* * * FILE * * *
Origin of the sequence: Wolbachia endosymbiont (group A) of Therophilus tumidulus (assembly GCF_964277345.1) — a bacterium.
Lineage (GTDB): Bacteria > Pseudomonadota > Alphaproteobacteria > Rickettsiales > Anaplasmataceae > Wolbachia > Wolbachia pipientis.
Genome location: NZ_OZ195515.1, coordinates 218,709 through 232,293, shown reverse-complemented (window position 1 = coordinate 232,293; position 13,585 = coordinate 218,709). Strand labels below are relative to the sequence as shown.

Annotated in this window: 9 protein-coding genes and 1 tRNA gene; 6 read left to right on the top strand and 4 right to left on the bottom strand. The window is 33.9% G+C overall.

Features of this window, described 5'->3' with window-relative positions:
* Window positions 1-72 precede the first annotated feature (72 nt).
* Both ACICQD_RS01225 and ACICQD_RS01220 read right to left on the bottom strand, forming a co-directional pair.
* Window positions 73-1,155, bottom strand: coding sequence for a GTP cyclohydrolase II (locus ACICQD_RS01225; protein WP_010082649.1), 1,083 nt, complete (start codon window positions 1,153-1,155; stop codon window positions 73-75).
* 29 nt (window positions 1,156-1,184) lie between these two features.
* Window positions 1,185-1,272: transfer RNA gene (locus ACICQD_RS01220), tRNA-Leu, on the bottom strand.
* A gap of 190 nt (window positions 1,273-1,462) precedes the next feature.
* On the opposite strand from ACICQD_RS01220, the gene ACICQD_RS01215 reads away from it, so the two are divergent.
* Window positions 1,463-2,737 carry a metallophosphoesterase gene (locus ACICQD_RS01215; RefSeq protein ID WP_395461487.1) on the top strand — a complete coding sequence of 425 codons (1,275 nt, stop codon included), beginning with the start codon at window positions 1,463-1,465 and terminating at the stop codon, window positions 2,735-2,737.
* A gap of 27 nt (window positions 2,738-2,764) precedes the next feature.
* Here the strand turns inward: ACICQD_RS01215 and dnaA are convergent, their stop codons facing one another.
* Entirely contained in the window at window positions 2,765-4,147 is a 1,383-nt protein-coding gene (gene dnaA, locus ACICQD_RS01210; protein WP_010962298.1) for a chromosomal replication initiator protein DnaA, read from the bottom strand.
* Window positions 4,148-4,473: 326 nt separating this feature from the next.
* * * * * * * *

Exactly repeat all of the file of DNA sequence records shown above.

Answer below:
Origin of the sequence: Wolbachia endosymbiont (group A) of Therophilus tumidulus (assembly GCF_964277345.1) — a bacterium.
Lineage (GTDB): Bacteria > Pseudomonadota > Alphaproteobacteria > Rickettsiales > Anaplasmataceae > Wolbachia > Wolbachia pipientis.
Genome location: NZ_OZ195515.1, coordinates 218,709 through 232,293, shown reverse-complemented (window position 1 = coordinate 232,293; position 13,585 = coordinate 218,709). Strand labels below are relative to the sequence as shown.

Annotated in this window: 9 protein-coding genes and 1 tRNA gene; 6 read left to right on the top strand and 4 right to left on the bottom strand. The window is 33.9% G+C overall.

Features of this window, described 5'->3' with window-relative positions:
* Window positions 1-72 precede the first annotated feature (72 nt).
* Both ACICQD_RS01225 and ACICQD_RS01220 read right to left on the bottom strand, forming a co-directional pair.
* Window positions 73-1,155, bottom strand: coding sequence for a GTP cyclohydrolase II (locus ACICQD_RS01225; protein WP_010082649.1), 1,083 nt, complete (start codon window positions 1,153-1,155; stop codon window positions 73-75).
* 29 nt (window positions 1,156-1,184) lie between these two features.
* Window positions 1,185-1,272: transfer RNA gene (locus ACICQD_RS01220), tRNA-Leu, on the bottom strand.
* A gap of 190 nt (window positions 1,273-1,462) precedes the next feature.
* On the opposite strand from ACICQD_RS01220, the gene ACICQD_RS01215 reads away from it, so the two are divergent.
* Window positions 1,463-2,737 carry a metallophosphoesterase gene (locus ACICQD_RS01215; RefSeq protein ID WP_395461487.1) on the top strand — a complete coding sequence of 425 codons (1,275 nt, stop codon included), beginning with the start codon at window positions 1,463-1,465 and terminating at the stop codon, window positions 2,735-2,737.
* A gap of 27 nt (window positions 2,738-2,764) precedes the next feature.
* Here the strand turns inward: ACICQD_RS01215 and dnaA are convergent, their stop codons facing one another.
* Entirely contained in the window at window positions 2,765-4,147 is a 1,383-nt protein-coding gene (gene dnaA, locus ACICQD_RS01210; protein WP_010962298.1) for a chromosomal replication initiator protein DnaA, read from the bottom strand.
* Window positions 4,148-4,473: 326 nt separating this feature from the next.